The Mighty Thor is gearing up for a new era with an all-new creative team behind him, and the writer of his upcoming relaunch, Al Ewing, recently shared his thoughts on what makes the founding Avenger so special–even referencing his first appearance. In an email interview with Polygon, writer Al Ewing gave insight on his upcoming Immortal Thor series alongside Martín Cóccolo and Alex Ross. With Thor Annual #1 and Immortal Thor #1 marking the beginning of a new era for Thor as the iconic hero and current Allfather of Asgard, Ewing built excitement for the next chapter of the hero while noting what made him such a captivating character all the way back in his early days in the Silver Age of comics.


Ewing, a veteran Marvel writer, is no stranger to some of Marvel’s most iconic heroes. From the recently concluded Wasp and Storm & the Brotherhood of Mutants titles of this year to the critically and commercially celebrated Immortal Hulk series that concluded with issue #50 in 2021, Ewing acknowledges the excitement around the new title along with its provocative association with Immortal Hulk. However, he assures readers that Immortal Thor won’t just be a retreading of the same journey as Bruce Banner. Thor’s original Jack Kirby design is an element Ewing notes as part of his characterization of the Odinson, calling the choice of a man sporting long hair in his debut era of the 1960s a flex, and a statement on masculinity, fantasy, and hopefulness.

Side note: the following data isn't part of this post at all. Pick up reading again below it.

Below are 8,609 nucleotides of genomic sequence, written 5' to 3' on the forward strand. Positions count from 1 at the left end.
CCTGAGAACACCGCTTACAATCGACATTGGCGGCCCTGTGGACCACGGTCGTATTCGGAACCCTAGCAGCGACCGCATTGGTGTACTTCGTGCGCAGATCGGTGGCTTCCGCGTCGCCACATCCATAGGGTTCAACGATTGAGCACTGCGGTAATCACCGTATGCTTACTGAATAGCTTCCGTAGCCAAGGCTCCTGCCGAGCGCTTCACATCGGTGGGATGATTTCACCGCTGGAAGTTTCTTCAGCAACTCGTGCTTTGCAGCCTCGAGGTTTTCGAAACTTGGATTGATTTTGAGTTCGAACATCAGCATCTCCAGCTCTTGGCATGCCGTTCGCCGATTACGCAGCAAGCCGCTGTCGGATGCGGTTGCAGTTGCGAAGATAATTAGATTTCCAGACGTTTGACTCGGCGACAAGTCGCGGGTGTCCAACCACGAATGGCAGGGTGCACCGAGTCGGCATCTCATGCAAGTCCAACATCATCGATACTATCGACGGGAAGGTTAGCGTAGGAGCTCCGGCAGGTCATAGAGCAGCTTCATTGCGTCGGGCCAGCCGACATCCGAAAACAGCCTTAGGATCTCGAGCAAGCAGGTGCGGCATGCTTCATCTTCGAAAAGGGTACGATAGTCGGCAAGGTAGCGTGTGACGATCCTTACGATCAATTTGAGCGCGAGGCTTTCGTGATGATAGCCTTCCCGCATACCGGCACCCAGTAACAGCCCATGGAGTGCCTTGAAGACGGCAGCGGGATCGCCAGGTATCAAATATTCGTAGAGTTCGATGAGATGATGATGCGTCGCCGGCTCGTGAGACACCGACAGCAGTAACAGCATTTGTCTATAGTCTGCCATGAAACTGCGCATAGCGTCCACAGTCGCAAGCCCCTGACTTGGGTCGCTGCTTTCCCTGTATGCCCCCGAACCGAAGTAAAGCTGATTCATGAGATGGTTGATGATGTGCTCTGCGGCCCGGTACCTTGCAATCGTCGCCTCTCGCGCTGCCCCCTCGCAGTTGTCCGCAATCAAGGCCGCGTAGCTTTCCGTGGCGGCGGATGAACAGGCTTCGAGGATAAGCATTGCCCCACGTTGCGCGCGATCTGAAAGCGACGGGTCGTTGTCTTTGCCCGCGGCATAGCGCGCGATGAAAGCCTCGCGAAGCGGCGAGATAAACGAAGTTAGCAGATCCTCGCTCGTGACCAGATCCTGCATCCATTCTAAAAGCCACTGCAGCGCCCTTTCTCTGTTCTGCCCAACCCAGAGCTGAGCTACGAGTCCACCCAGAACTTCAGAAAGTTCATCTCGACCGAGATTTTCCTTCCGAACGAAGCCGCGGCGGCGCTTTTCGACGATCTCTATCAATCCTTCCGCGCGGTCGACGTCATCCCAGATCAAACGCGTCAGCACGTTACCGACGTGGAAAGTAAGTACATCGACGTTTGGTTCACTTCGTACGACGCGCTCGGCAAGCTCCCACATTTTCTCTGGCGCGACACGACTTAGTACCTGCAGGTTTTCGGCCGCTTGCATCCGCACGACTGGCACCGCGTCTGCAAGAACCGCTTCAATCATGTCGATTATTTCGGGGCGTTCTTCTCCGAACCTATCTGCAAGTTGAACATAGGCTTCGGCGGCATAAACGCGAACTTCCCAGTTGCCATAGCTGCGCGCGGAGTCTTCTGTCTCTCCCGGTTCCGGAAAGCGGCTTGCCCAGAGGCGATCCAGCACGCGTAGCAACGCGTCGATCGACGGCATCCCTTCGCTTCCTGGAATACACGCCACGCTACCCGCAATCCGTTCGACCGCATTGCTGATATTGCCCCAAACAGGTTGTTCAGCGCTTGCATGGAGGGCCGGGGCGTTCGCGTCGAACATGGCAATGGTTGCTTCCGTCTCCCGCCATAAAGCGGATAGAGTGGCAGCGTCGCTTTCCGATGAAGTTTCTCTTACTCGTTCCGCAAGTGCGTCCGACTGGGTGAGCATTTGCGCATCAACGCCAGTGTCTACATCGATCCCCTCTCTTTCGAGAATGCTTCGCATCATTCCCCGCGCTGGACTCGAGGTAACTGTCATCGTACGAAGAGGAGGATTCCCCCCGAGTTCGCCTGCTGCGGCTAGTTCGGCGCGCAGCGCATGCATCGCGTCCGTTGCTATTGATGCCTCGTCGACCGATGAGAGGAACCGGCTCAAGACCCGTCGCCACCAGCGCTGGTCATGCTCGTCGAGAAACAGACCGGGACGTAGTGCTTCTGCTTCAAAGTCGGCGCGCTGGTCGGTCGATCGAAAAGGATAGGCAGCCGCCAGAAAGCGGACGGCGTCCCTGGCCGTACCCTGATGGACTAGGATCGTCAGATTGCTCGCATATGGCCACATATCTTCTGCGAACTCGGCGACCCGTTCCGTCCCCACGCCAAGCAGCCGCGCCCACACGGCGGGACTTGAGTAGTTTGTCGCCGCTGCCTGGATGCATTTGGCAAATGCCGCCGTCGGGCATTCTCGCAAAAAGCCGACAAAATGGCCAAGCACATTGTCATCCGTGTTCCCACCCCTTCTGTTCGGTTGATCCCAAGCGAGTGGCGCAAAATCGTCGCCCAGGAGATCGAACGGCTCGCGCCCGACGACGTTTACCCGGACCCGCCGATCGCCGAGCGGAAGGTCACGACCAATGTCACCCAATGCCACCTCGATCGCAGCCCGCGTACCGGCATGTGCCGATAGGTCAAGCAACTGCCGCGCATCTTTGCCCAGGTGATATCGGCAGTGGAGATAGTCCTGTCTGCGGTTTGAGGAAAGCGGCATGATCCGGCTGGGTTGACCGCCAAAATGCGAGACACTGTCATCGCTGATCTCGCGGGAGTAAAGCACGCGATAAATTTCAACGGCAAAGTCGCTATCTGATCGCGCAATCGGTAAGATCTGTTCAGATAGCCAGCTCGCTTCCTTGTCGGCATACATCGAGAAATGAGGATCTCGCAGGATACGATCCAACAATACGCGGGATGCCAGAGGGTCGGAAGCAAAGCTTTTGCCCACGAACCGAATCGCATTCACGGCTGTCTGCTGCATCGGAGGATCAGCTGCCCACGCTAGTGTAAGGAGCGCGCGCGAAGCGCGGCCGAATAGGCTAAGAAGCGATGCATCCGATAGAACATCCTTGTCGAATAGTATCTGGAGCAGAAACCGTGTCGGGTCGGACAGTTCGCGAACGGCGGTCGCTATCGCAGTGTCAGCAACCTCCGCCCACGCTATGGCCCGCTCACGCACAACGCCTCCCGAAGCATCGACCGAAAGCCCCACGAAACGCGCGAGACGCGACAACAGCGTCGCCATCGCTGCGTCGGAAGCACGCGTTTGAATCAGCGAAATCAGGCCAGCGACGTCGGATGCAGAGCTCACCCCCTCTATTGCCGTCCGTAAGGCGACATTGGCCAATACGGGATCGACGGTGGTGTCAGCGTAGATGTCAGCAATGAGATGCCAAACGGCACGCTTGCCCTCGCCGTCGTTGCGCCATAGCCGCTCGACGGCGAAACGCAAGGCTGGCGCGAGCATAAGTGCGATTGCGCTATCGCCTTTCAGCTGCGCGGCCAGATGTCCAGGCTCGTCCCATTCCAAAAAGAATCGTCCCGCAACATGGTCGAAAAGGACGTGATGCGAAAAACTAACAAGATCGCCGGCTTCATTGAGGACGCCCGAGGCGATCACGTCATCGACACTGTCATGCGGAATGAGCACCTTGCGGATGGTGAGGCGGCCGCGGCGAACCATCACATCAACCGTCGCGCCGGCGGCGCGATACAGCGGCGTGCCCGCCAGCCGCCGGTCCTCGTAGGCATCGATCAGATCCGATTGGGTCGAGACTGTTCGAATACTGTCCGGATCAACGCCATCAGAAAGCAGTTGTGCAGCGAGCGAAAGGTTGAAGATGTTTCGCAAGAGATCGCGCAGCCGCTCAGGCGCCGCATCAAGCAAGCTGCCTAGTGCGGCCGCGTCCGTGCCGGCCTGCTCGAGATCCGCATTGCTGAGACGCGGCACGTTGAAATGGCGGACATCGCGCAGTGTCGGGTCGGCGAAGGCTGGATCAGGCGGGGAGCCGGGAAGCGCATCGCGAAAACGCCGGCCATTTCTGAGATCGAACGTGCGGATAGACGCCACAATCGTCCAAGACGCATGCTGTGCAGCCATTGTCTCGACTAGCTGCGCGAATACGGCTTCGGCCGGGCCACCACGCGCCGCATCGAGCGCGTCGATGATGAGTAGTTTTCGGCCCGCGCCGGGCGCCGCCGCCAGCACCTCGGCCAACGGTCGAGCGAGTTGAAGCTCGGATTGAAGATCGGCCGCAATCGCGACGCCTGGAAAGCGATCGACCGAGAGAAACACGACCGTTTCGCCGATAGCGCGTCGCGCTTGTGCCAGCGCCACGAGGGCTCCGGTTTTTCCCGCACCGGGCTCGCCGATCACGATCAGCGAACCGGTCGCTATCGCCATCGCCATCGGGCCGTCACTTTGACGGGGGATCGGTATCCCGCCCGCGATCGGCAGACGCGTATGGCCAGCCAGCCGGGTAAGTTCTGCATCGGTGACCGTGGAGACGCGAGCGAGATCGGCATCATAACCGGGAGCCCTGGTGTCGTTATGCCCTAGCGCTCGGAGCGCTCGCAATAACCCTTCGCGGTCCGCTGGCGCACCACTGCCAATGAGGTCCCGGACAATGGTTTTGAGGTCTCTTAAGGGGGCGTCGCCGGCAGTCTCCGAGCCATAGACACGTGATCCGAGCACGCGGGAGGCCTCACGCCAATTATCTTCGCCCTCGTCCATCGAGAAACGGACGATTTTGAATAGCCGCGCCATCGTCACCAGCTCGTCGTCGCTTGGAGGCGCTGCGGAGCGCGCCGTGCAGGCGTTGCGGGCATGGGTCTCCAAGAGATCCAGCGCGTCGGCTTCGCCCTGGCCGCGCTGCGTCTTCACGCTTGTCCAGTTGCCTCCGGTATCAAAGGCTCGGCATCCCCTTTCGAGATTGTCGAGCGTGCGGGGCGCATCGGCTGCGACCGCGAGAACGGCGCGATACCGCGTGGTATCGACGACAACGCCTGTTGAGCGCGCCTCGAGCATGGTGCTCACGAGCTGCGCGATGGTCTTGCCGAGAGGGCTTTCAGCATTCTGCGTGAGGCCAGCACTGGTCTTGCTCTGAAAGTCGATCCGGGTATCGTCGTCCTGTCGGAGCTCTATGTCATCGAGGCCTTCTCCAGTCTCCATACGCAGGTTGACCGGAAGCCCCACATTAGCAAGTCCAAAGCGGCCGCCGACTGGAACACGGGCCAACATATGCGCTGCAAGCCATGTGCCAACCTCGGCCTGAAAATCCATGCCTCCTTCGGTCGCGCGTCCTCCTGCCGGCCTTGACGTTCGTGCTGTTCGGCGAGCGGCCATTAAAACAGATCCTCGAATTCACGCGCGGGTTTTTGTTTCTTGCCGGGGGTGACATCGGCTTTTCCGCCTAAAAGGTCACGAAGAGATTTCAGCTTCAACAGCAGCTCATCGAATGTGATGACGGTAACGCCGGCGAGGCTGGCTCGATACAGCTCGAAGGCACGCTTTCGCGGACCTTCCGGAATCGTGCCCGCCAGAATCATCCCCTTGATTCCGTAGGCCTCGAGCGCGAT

“Thor tacks more toward fantasy and hope. Bruce Banner is fractured by his origin, going through a hell of his own making to gain the power of a monster — Don Blake becomes the person he truly is inside, and in so doing, gains the power of a god. (An unconventional god! Long hair in the early ’60s was more of a flex than we might credit, though I do remember Jane fantasizing about giving him a haircut.)”

Ewing’s Immortal Thor Honors the Original Spirit of the Avengers Icon

Originally introduced alongside human alter ego Donald Blake in 1962’s Journey Into Mystery #83 by Stan Lee, Larry Lieber, and Jack Kirby, Thor Odinson is one of the rare comic book characters whose design has rarely strayed far from their original inception. Based on the Norse god of the same name, Thor’s larger-than-life strength and extensive fantasy lore are met with usual identifying Asgardian armor, magical hammer, and long blonde hair. Ewing identifies that as a key element of what makes Thor a hero that was able to make a lasting impression in the age of so many groundbreaking origin stories. With a signature look that was a sharp departure from what was typically thought to be socially acceptable by 1960s standards, Thor stood out compared to clean-cut teammates like Captain America, Ant-Man, and Iron Man, adding to his sense of other-worldliness as an ancient alien god.

Ewing points to those elements not only as a fun piece of trivia around Thor’s original design but rather as a key feature of what made him so special from the jump. As opposed to his darker exploration of Bruce Banner in Immortal Hulk, he describes Thor as a character who “tacks more toward fantasy and hope.” In creating such a clear distinction between Thor and the characters around him with his early look, he was able to stand out as a mythical being by Earth’s standards while still serving to introduce a new idea of what masculinity could look like posed against the narrow standards of the time.

As one of comics’ busiest writers in the modern era, Al Ewing has proven himself to be a creative force in nearly every corner of the Marvel Universe. Whether it be huge-scale intergalactic adventures or introspective character studies, whatever is in store starting in Immortal Thor #1 is sure to keep fans on their toes. With a long history of pushing boundaries and opening up the imagination of readers since his Silver Age debut, Thor‘s future under Al Ewing’s guidance is sure to be an exciting one.

Immortal Thor #1 is available this August from Marvel Comics!

Source: Polygon

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